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LATIN AMERICA: Rural Women Forge Their Own Path in Microenterprise

Franz Chávez

LA PAZ, Dec 20 2007 (IPS) - Rural women from five Andean countries presented their successful microenterprises as part of a regional competition for female crafts and food producers, which also served as an opportunity for sharing the life stories of these leaders in the struggle against poverty.

Ten women’s organisations from Bolivia, Ecuador, Peru, Colombia and Venezuela participated in the first ever Women in the Fight Against Poverty Regional Competition, sponsored by the United Nations International Fund for Agricultural Development (IFAD), whose mission is to enable poor rural people to overcome poverty.

Damiana Quispe, a representative of the Inca Pallay Association of Bolivia, travelled to La Paz to accept first prize in the crafts category. Thanks to her participation in a successful microenterprise, she has earned the respect of her community and is able to exercise her rights, while her children look up to her as one of the family’s breadwinners.

Quispe’s journey to La Paz from her hometown of Tarabuco, an indigenous municipality in the southern department (province) of Chuquisaca, was turned into a veritable odyssey by the social and political conflicts currently plaguing Bolivia.

Along the arduous 805-kilometre route, she feared being intercepted by protesters from the city of Sucre who were waging battle against the police and pro-government indigenous sectors at the time.

During a stop on the highway, the van transporting Quispe and the rest of her group was stolen, and she was on the verge of giving up on the trip. Holding up the cheque for 4,000 dollars that accompanied the first-place prize, she commented, "With this money I think I can get my van back."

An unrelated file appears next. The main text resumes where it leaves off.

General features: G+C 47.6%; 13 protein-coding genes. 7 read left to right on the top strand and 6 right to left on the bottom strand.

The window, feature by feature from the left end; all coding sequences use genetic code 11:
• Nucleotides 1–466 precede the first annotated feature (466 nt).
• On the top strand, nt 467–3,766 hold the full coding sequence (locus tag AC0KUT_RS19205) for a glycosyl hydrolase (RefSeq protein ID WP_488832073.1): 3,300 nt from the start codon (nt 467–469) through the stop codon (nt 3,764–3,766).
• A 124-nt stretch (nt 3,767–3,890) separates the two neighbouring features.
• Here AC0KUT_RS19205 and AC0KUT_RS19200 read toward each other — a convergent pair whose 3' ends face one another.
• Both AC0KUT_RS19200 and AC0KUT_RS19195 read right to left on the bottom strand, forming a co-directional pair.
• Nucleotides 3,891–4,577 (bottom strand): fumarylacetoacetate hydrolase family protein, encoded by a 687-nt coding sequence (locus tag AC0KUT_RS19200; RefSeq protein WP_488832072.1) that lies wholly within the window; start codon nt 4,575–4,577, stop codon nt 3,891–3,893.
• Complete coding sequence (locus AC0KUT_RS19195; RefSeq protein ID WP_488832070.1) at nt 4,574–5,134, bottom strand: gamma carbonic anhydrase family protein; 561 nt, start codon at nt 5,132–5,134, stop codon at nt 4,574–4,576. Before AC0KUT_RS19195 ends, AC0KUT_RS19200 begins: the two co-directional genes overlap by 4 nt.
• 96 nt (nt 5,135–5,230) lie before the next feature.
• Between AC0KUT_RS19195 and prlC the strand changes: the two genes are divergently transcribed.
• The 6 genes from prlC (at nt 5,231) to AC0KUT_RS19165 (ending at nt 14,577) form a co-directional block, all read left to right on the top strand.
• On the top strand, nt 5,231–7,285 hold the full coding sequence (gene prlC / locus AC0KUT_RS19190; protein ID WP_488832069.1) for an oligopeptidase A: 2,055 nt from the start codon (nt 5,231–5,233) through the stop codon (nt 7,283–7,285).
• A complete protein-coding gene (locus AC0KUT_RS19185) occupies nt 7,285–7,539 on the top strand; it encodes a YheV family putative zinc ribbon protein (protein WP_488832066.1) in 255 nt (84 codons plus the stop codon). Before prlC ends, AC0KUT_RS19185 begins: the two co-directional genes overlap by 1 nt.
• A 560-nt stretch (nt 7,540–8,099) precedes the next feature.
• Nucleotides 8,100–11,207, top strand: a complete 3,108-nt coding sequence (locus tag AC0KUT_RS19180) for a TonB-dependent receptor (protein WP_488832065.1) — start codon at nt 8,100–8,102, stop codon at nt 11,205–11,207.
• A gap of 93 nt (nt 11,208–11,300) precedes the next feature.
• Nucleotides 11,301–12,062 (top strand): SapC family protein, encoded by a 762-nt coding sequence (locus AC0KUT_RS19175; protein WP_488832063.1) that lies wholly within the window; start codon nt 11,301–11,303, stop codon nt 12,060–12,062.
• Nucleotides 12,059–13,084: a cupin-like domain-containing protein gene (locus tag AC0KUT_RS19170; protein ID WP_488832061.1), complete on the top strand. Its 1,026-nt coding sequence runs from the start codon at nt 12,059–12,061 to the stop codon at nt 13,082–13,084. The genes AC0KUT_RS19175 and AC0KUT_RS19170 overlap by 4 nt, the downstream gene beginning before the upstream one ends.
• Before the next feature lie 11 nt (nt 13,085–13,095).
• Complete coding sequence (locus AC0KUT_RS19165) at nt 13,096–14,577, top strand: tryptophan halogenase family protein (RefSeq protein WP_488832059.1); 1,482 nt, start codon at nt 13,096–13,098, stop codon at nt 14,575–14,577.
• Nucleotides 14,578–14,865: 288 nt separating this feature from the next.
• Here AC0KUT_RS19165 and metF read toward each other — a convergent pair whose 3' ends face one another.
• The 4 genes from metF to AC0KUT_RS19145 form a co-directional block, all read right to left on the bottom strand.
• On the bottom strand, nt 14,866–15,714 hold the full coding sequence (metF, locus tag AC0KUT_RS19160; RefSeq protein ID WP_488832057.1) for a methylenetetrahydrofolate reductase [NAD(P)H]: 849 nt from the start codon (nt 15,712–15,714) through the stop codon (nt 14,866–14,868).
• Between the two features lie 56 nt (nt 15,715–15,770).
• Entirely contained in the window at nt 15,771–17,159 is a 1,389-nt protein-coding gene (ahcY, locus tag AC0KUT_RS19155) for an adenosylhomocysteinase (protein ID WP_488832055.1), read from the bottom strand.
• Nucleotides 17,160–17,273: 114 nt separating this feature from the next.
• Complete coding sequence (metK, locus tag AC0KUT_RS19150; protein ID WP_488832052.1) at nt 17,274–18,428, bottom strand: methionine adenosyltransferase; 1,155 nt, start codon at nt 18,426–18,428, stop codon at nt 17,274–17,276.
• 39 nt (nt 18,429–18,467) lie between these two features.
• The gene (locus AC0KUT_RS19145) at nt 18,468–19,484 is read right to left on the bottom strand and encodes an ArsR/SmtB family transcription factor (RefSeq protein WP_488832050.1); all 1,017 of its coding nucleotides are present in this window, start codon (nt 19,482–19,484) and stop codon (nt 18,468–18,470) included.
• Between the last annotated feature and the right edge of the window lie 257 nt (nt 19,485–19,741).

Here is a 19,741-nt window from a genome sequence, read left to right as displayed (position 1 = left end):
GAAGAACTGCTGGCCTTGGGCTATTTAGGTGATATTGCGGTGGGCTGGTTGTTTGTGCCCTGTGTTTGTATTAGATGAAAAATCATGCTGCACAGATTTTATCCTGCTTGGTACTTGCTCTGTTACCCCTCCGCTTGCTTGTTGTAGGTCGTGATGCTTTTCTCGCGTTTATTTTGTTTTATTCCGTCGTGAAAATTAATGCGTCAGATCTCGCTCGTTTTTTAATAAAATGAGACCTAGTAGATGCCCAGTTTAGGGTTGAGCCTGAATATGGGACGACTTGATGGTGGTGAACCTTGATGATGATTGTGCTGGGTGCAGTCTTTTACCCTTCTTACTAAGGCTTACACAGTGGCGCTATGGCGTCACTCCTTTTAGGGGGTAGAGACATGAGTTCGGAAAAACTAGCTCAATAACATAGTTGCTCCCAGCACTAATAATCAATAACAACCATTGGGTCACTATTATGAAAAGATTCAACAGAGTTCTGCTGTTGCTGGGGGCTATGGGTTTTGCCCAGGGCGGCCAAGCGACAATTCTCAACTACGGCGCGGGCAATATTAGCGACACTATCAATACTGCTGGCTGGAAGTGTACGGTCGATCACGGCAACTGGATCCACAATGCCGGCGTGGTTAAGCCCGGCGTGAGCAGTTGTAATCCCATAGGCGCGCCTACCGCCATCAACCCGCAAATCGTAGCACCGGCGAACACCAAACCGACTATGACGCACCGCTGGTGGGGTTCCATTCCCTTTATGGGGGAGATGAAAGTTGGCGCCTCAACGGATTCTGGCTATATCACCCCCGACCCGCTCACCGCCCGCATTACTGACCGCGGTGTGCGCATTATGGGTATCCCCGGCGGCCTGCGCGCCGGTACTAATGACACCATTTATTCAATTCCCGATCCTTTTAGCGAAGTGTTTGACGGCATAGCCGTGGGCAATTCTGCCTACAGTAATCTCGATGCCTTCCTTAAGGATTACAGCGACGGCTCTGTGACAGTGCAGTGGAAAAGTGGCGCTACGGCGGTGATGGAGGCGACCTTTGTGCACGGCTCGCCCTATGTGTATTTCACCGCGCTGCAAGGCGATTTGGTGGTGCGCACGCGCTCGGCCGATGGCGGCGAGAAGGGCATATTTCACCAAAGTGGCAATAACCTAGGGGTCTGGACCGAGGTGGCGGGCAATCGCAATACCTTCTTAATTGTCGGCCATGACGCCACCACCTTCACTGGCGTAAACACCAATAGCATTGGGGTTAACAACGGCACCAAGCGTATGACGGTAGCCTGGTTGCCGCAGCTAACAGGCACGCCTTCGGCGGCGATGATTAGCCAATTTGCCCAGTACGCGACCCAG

Justina Morales, a 32-year-old Peruvian woman and leader of the Aswanq&#39ari ("Strong Man") Association of Dried Meat Producers, said that her small enterprise stands out for its strict quality control in the selection, processing and marketing of dried alpaca and llama meat.

As the winner of the 4,000-dollar first prize in the food products category, Morales travelled to La Paz from the province of Azangano in the department of Puno, located 1,300 kilometres south of Lima.

Barefoot and clad in a baize blouse and pleated skirt, she recounted that by creating her own source of employment, she was able to give up the risky business of smuggling food and clothing across the Bolivian border two years ago.

Thanks to her new job, she now covers 70 percent of the household costs she shares with her husband, a public school teacher with a modest salary.

Morales and her 19 partners took on the daunting challenge of starting up a business that demanded perseverance, a change of attitude and patience until the first profits could be realised. That was the hardest part of all, she told IPS.

Ana María Pinaya is the director of the Delicias Andean Rural Microenterprise located in the altiplano or highlands region of Bolivia in the department of Oruro, 250 kilometres from La Paz.

Under her leadership, the microenterprise has succeeded in breaking down the prejudices of consumers by raising awareness of the fact that llama meat is both healthy and nutritious, with a protein content of 24.82 percent and a fat content of merely 3.69 percent.

Pinaya and her partners took second prize, worth 2,500 dollars, in the agricultural food products category, after winning first prize in the Bolivian national competition.

In the same category, the third prize of 2,000 dollars went to a Colombian microenterprise called Vamos Mujeres ("Let’s Go, Women" in Spanish), which specialises in products made from sugar cane derivatives.

Fourth prize, along with 1,500 dollars, was awarded to the Ecuadorian women who run the Mulalillo Dairy Product Processing Plant, which was started up with a single cow and has now grown to support numerous families in the area where it operates.

The Emprendedoras (Women Entrepreneurs) of Venezuela were awarded 1,000 dollars for organising and creating a team spirit among a group of women who produce tropical fruit jams, jellies and preserves.